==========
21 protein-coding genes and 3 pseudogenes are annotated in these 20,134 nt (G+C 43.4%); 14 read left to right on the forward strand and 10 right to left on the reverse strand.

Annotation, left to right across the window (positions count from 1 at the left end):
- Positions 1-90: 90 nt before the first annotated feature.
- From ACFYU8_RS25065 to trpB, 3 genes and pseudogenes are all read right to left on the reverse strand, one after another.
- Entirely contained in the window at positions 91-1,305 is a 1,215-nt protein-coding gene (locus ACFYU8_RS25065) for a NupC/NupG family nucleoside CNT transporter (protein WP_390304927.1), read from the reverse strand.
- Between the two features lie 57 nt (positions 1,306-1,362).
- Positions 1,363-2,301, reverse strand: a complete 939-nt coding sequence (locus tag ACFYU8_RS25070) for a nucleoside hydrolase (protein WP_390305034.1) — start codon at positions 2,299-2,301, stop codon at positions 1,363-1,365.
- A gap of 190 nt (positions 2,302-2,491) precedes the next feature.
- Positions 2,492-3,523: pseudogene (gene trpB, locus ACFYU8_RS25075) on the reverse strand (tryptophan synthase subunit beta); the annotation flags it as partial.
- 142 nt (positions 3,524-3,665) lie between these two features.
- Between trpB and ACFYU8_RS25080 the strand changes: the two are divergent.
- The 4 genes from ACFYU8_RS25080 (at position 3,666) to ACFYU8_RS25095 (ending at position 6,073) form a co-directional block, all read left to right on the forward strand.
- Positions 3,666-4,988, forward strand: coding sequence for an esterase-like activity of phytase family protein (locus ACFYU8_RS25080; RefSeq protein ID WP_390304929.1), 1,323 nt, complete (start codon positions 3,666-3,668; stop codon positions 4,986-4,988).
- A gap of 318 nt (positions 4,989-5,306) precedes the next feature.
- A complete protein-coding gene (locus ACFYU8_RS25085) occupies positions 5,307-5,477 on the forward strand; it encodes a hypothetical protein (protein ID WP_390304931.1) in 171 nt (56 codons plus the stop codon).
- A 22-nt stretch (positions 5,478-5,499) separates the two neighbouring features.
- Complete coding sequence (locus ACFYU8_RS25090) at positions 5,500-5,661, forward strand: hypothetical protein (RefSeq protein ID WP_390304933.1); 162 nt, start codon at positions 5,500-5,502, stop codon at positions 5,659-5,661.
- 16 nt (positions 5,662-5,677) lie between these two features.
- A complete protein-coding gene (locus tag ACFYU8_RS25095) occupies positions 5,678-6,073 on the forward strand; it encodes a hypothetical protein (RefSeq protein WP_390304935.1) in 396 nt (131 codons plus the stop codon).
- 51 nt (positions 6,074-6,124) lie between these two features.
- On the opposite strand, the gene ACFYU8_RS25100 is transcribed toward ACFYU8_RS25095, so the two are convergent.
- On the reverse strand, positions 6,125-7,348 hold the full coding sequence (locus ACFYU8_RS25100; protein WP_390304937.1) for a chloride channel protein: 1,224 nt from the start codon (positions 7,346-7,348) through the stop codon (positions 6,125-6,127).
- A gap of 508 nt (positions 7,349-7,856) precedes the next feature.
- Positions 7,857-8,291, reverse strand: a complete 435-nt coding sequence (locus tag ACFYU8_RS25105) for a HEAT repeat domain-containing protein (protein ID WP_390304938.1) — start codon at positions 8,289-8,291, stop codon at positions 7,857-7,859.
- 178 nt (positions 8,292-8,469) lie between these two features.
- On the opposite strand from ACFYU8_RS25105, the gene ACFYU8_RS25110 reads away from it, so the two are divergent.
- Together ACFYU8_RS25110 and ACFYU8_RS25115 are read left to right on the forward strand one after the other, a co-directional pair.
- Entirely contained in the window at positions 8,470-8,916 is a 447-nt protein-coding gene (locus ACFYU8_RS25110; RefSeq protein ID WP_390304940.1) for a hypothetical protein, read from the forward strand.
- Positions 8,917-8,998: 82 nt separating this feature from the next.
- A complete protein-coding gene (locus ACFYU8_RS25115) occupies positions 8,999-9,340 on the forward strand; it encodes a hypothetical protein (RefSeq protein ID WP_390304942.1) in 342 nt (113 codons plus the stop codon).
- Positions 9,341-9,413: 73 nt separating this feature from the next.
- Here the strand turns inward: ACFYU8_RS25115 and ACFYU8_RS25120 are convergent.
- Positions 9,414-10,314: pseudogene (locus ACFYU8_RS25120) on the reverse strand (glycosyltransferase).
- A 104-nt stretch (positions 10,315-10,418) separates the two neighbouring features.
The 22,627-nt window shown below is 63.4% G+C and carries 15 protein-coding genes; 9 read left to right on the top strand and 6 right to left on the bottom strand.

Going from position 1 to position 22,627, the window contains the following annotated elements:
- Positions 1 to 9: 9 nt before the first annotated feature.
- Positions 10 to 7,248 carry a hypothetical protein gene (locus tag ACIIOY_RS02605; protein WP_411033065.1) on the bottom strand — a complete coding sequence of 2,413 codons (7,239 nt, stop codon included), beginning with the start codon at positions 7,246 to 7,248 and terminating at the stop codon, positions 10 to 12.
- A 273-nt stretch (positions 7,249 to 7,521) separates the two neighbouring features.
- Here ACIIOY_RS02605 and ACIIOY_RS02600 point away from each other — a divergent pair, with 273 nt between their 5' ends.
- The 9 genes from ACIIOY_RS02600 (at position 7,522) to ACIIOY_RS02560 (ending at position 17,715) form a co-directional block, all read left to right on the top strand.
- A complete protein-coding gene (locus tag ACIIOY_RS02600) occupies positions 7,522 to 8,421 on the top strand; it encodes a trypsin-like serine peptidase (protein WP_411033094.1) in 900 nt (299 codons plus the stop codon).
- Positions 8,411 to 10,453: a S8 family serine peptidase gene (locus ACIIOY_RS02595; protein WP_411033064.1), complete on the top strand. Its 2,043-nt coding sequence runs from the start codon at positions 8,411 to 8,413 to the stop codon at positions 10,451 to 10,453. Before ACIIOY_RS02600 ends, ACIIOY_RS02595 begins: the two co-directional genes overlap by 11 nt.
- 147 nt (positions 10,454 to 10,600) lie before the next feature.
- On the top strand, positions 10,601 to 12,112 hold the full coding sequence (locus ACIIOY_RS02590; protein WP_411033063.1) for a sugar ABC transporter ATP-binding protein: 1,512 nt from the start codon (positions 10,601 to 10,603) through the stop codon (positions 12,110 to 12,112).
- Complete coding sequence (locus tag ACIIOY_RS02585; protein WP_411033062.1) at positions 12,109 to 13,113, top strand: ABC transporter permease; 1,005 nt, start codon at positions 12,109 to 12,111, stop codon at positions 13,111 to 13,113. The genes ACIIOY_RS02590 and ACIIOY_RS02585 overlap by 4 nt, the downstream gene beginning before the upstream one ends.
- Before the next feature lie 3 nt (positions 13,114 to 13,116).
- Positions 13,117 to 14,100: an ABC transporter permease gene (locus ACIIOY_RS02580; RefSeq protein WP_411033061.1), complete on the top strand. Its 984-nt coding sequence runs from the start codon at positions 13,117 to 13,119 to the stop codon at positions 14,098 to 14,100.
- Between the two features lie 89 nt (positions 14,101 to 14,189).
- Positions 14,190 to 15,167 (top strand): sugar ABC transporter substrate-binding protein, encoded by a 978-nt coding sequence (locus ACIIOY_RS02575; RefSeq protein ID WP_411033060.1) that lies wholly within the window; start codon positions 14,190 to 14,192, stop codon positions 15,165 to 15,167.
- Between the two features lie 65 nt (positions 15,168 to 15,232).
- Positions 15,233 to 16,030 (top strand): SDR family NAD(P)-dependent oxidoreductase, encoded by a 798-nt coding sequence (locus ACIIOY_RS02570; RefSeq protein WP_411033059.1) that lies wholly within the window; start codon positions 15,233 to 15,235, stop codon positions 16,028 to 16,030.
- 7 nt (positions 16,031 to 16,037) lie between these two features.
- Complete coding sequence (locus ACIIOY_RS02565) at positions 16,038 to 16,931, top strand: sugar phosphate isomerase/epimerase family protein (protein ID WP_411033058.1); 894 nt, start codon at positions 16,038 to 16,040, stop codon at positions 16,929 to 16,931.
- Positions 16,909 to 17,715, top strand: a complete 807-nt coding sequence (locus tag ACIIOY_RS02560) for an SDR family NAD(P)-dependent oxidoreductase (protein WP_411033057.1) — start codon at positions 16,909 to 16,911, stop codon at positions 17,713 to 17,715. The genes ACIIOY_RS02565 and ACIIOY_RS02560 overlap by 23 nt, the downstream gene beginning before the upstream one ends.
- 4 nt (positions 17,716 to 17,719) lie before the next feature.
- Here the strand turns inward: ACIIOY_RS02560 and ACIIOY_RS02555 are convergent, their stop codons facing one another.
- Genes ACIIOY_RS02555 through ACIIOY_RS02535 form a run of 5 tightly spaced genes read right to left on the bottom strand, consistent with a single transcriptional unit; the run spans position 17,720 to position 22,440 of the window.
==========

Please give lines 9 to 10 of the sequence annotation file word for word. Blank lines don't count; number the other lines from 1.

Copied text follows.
- Positions 2,492-3,523: pseudogene (gene trpB, locus ACFYU8_RS25075) on the reverse strand (tryptophan synthase subunit beta); the annotation flags it as partial.
- 142 nt (positions 3,524-3,665) lie between these two features.